BP to Test Kevin Costner’s Oil-Separation Technology


By Michelle Ruiz

The "Waterworld" references are already flowing, but actor Kevin Costner's commitment to the oil spill cleanup is more than just a celebrity photo op. After investing 15 years and millions of his own money in new oil-separation technology, Costner hopes to help clean the oil from the waters of the Gulf of Mexico at a faster and more successful rate than ever before.

Moved by the catastrophic Exxon Valdez spill in 1989, the Oscar winner and ardent fisherman bought new centrifugal oil separators from the government in 1995, investing $24 million to develop the vacuum-like machines for the private sector.

Kevin Costner's oil spill clean-up device separates oil and water

This device, funded by Kevin Costner, is described as a centrifugal processing device that separates oil from water. Costner hopes the device will help with the Gulf oil spill cleanup efforts.

Fifteen years later, BP has approved six of the machines for testing in the gulf, where they will extract the spilled oil, send it back to a tanker and pump 99 percent purified water back into the ocean.

Costner's business partner in Ocean Therapy Solutions, Louisiana trial attorney John Houghtaling, said the machines could be in the water as early as Friday.

"The technology works," Houghtaling told AOL News. "We know the technology works and we know it's really the only solution."

BP confirmed that it planned to use Costner's machines in the cleanup effort, with spokesman Mark Salt telling AOL News today that "we've agreed to test them."

Costner tapped his scientist brother, Dan, and Houghtaling to aid in the cleanup efforts after the massive spill on April 20, years after Costner first took a keen interest in separation technology.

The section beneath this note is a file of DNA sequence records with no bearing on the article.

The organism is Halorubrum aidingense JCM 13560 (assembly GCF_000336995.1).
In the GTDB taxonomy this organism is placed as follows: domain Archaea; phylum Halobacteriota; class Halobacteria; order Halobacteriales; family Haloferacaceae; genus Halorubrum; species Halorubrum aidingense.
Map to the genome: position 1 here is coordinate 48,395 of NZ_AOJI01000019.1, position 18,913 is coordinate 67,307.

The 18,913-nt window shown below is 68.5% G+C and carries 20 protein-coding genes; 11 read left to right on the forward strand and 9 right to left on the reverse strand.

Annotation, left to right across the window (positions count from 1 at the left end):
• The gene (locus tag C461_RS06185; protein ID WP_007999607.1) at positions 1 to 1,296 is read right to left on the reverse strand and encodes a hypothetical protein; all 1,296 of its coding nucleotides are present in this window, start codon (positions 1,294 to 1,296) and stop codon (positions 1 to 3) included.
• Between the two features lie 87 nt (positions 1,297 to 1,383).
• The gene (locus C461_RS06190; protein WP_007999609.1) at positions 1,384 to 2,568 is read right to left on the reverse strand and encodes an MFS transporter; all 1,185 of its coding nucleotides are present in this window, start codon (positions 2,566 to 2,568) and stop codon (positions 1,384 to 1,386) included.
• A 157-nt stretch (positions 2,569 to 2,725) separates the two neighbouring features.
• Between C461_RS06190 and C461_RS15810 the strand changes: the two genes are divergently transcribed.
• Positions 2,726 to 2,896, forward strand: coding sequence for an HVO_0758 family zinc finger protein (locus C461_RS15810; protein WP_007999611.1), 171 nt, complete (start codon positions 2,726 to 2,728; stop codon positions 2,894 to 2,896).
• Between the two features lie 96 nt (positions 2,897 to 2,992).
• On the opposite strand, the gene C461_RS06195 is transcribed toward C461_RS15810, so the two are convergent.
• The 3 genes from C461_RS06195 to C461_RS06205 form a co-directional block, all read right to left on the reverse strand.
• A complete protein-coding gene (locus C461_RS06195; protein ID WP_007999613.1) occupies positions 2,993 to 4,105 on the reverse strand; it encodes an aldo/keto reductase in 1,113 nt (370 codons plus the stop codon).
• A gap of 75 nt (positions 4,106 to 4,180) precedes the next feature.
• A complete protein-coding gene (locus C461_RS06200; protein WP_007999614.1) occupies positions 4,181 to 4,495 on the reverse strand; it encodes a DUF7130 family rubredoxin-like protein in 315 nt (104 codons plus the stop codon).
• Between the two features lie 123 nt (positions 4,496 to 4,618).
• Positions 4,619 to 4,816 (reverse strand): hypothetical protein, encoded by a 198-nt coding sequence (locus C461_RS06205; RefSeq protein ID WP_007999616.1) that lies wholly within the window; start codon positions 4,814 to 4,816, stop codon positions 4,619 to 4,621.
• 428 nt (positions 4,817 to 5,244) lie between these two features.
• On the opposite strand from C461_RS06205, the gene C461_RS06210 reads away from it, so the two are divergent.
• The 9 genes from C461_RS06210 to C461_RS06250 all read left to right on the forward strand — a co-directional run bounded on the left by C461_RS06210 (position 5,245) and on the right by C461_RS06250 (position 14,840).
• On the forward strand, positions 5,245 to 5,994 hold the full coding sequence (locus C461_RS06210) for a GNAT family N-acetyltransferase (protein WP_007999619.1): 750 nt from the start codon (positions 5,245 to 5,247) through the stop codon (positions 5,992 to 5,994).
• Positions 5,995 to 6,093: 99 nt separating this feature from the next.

"He didn't get investors. He did it all himself," Houghtaling said of Costner's multimillion-dollar investment. "His single purpose was that if there was ever going to be another massive oil spill, this machine was going to be able to separate the oil from the water."

That sort of spill came last month, after an explosion on the Deepwater Horizon oil rig located off the Louisiana coast.

"Kevin didn't get involved with this opportunistically … he's an environmentalist," Houghtaling said. "We know him as a big movie star, but he's a very big hunter and fisher."

Though oil-extracting machines had been in use for decades, Houghtaling said they are slower and less effective than those developed by Ocean Therapy Solutions. He said the new machines not only clean the polluted water but sift out pure, reusable oil.

"What struck Kevin was that we had this same separation technology for years — how is it that we can go to the moon in the '60s but we can't advance our separation technology?" Houghtaling said.

Costner and Houghtaling demonstrated the machines for local leaders and reporters at a New Orleans news conference last week.

"I'm very happy the light of day has come to this," Costner said of the technology, telling a reporter that he was "very sad" over the spill, but saying of the machinery, "This is why it's developed."

BP said Wednesday that it will attempt a tactic known as a "top kill" as early as May 23 in an attempt to cement and seal the well. The company has pledged to pay for the rising cost of the spill, estimated at $625 million (and counting).

For Houghtaling, joining Costner's endeavor and funding the advanced centrifuge technology meant recusing himself from potentially lucrative litigation in which he was representing oyster fisherman against BP.

"Kevin won me over and convinced me that we have the ability to change the oil industry," Houghtaling told AOL News. "I believe the industry is going to embrace this technology so that if ever there was something to happen again, there's a safety device out there that can clean it up quickly."



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